Shrimp Scampi. Fried Shrimp. Shrimp Cocktail. They sound so scrumptious, but this isn't a cookbook, though twelve pages of recipes, including Lady Bird Johnson's Shrimp Squash Casserole, are included.

Shrimp, sometimes called prawn, usually depending on the circumstances and location, is the most consumed crustacean in the world. Like lobsters and other relatives in the Order Decapoda, shrimp have five pairs of legs under the carapace and five more swimmerets under the abdomen. They thrive in salt water as well as fresh water, both warm and cold.

People are attracted to shrimp in many ways, not just for their flavor. They are also significant in symbolism in the arts and literature. The shrimp has long been a symbol of luck and longevity in Asian cultures. Since it sheds its exoskeleton and appears to begin life afresh, it is also symbolic of birth and renewal. Along with lobster, shrimp designs are found on Samurai armor for good luck.

European artists have used shrimp in many of their endeavors. William Hogarth's The Shrimp Girl portrays a young woman who peddles shrimp on the street. Dorothea Sharp's Impressionist painting, At the Seaside, captures children collecting shrimp in nets. An early 20th century British postcard, Seaside Specimens, depicts a shrimp tail with a woman's head, sort of a crustacean mermaid.

A British writer, more than 200 years ago, noted that “many men's sweetest memories are connected with shrimps.” William Shakespeare used the word “shrimp” to identify a “dwarfish creature.” In Henry VI, Part 1, the Countess of Auvergne describes the Earl of Shrewsbury, saying, “It cannot be this weak and writhled shrimp should strike such terror to his enemies.” Seinfeld, the American sitcom, in 1997 featured an episode in which a character, George, sat in front of a bowl of shrimp on a table in a conference room. Not paying much attention to what is going on in the room, George gobbles the shrimp, using both hands to fill his mouth. A coworker comments, “Hey George, the ocean called, they're running out of shrimp.” The room bursts forth in laughter.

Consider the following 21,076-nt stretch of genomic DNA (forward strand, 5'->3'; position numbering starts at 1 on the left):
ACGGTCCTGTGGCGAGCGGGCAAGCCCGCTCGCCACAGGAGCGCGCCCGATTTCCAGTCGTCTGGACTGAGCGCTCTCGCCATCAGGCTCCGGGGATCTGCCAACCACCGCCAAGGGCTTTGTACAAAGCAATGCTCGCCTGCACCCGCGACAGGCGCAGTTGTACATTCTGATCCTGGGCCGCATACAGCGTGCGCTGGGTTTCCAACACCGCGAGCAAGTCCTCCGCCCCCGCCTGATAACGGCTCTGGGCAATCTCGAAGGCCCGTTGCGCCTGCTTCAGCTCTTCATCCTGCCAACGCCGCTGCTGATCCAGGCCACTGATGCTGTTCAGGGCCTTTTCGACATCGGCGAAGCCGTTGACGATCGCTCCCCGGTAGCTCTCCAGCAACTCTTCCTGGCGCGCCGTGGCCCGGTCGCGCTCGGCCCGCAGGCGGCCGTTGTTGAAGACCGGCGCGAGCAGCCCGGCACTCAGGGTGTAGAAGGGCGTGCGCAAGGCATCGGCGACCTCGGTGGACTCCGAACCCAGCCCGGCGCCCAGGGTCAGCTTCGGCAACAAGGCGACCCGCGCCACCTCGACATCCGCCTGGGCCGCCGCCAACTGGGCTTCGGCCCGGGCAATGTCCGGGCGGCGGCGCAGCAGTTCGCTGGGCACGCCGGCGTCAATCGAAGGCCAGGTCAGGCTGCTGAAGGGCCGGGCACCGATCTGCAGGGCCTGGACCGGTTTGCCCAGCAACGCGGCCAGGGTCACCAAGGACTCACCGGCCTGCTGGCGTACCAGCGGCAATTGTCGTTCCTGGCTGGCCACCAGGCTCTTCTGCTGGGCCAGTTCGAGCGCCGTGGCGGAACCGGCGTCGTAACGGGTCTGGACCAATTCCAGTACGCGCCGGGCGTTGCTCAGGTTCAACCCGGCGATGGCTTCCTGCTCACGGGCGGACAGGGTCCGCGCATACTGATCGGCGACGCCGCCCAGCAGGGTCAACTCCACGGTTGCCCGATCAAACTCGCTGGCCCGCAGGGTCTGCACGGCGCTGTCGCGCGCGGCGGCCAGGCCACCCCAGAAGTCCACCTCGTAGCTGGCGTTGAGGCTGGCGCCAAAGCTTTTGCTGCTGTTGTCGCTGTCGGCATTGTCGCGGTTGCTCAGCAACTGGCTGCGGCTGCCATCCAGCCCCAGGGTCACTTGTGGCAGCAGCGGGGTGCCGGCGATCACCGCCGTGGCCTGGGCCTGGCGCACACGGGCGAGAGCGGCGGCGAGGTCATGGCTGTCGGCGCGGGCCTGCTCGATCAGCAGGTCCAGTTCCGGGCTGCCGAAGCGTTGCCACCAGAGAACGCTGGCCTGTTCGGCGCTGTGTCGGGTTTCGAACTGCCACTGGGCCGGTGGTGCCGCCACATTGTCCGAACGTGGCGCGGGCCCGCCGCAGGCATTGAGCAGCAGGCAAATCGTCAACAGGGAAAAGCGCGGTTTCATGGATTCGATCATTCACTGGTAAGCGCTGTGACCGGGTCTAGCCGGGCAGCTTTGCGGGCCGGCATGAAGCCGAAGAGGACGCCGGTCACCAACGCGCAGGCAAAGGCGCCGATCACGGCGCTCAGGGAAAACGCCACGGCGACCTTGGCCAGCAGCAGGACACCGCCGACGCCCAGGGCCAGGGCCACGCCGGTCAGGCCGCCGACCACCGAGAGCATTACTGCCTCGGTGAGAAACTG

This book is especially light on the biology of shrimp, focusing more on its culinary and economic aspects. It tracks the culinary uses of shrimp through history and around the world—from about 25 centuries ago in China to Europe, Africa, and Middle America. Shrimp were important in the American economy, especially in the 20th century, but now farm-raised shrimp are a multibillion dollar industry in Asia. The history of preparing shrimp for marketing in the United States describes a sad story where women, children as young as three, immigrants, and African Americans were put to work peeling shrimp in conditions that were brutally inhumane.

The shrimp has even had an impact on religion. Many Jews believe that the Old Testament nutrition laws stated in Leviticus forbid the consumption of shellfish. Many Muslims consider shrimp consumption to be permitted by the Quran, but some believe that only shrimp may be eaten, whereas prawns are forbidden. A 19th century Christian minister got around the Old Testament laws by reasoning that the sea is loaded with organisms, many of which die every day. He felt that it would be better to use them for food, rather than having dead bodies polluting the water.

Part of Reaktion Books’ ambitious Edible series, dedicated to food and drink, which documents various edible items related to plants and animals, from a natural and cultural history perspective, this exhaustively researched volume is appropriate for and may appeal to college or advanced high school readers. Though engagingly written and full of interesting information, the book may not be one for which there would be a good reason to include in a biology class library. It is profusely illustrated with captivating photographs and includes a timeline of beetles, endnote documentation of the text, a bibliography, a list of websites and associations, and an index.